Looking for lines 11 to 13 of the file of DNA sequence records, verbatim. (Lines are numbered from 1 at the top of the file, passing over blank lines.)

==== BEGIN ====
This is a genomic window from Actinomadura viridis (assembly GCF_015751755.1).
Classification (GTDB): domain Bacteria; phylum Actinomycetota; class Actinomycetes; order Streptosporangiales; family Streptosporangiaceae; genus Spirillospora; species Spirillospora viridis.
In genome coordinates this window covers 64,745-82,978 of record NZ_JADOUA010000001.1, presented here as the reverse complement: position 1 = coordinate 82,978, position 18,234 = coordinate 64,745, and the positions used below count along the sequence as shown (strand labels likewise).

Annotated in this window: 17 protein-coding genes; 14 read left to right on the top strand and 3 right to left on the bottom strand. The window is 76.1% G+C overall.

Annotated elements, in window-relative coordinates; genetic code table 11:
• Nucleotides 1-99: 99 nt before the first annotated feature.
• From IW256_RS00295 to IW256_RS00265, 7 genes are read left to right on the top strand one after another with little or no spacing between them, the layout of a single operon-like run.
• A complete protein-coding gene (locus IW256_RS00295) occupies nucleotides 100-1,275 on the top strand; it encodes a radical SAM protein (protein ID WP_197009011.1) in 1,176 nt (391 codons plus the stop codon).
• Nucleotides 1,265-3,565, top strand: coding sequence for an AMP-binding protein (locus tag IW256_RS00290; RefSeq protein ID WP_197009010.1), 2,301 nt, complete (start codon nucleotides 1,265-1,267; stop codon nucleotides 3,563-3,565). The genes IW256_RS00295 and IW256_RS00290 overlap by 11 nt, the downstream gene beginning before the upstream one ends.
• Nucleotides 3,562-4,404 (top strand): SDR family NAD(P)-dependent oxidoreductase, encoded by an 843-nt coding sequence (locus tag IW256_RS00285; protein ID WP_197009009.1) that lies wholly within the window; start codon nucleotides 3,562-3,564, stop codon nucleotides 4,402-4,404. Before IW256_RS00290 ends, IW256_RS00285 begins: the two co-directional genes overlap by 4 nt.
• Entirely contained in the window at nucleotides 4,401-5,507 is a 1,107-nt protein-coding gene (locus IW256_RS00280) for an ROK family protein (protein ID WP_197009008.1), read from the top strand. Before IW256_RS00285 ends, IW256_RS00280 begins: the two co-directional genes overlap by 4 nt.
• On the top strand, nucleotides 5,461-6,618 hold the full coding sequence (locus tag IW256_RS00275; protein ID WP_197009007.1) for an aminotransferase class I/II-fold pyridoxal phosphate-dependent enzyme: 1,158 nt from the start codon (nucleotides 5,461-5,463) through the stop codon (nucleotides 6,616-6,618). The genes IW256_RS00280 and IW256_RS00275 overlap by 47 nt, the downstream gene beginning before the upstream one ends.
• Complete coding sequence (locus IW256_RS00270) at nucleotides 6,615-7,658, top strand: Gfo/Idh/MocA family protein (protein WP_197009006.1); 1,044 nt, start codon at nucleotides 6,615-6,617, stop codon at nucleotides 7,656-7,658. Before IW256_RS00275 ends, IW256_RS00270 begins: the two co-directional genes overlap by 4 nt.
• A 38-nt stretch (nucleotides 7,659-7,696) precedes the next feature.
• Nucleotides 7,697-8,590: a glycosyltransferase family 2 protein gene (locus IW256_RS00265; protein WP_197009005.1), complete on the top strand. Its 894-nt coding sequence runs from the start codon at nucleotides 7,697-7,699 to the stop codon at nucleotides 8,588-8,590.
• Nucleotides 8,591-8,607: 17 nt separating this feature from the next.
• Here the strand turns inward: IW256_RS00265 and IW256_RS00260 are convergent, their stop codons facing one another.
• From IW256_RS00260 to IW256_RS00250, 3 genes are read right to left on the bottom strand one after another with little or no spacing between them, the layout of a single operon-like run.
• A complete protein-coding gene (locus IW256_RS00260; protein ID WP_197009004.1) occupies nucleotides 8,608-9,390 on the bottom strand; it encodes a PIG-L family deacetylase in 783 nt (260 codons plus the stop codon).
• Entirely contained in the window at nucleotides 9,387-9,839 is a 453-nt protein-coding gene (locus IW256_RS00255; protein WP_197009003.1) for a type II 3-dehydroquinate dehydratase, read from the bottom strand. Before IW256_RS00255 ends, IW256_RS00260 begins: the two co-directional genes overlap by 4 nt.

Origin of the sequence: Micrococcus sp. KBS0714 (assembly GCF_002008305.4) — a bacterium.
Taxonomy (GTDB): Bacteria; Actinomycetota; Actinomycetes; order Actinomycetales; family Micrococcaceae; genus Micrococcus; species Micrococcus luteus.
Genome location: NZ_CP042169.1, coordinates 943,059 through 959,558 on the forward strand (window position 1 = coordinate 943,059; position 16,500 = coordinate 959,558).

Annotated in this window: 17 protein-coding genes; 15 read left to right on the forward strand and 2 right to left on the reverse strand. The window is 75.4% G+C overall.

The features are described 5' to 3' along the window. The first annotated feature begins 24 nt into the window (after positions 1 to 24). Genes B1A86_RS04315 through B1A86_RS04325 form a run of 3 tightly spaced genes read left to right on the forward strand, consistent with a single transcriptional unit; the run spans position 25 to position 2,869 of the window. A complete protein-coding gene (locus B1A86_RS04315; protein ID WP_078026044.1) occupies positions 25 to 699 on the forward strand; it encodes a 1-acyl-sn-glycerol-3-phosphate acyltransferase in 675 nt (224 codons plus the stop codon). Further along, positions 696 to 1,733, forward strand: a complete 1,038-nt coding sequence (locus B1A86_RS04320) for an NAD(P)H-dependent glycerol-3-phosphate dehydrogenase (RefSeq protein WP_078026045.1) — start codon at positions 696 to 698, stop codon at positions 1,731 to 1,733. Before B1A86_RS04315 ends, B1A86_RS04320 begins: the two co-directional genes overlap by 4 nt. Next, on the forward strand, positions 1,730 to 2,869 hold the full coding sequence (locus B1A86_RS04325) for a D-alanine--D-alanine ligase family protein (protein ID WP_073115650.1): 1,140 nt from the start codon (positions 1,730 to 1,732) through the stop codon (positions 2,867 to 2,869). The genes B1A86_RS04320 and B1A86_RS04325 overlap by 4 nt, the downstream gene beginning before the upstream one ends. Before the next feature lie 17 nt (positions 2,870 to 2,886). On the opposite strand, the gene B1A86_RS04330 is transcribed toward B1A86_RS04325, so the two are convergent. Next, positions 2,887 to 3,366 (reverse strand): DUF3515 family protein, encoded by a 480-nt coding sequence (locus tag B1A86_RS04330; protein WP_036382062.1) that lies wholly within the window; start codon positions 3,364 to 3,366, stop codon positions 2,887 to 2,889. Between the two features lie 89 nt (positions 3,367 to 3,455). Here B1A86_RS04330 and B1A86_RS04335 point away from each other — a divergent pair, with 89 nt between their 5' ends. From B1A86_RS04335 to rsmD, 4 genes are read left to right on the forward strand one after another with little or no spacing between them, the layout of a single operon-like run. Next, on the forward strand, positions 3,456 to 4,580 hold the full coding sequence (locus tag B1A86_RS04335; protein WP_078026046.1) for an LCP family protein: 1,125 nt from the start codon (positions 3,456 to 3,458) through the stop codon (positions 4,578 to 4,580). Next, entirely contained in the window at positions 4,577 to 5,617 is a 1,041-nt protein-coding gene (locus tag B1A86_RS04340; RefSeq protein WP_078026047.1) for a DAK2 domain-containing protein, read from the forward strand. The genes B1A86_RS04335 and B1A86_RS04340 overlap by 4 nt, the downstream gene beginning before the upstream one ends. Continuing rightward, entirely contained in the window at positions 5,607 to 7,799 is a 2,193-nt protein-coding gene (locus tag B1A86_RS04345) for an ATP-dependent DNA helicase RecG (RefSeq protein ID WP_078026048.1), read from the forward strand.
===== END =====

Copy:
• Entirely contained in the window at nucleotides 4,401-5,507 is a 1,107-nt protein-coding gene (locus IW256_RS00280) for an ROK family protein (protein ID WP_197009008.1), read from the top strand. Before IW256_RS00285 ends, IW256_RS00280 begins: the two co-directional genes overlap by 4 nt.
• On the top strand, nucleotides 5,461-6,618 hold the full coding sequence (locus tag IW256_RS00275; protein ID WP_197009007.1) for an aminotransferase class I/II-fold pyridoxal phosphate-dependent enzyme: 1,158 nt from the start codon (nucleotides 5,461-5,463) through the stop codon (nucleotides 6,616-6,618). The genes IW256_RS00280 and IW256_RS00275 overlap by 47 nt, the downstream gene beginning before the upstream one ends.
• Complete coding sequence (locus IW256_RS00270) at nucleotides 6,615-7,658, top strand: Gfo/Idh/MocA family protein (protein WP_197009006.1); 1,044 nt, start codon at nucleotides 6,615-6,617, stop codon at nucleotides 7,656-7,658. Before IW256_RS00275 ends, IW256_RS00270 begins: the two co-directional genes overlap by 4 nt.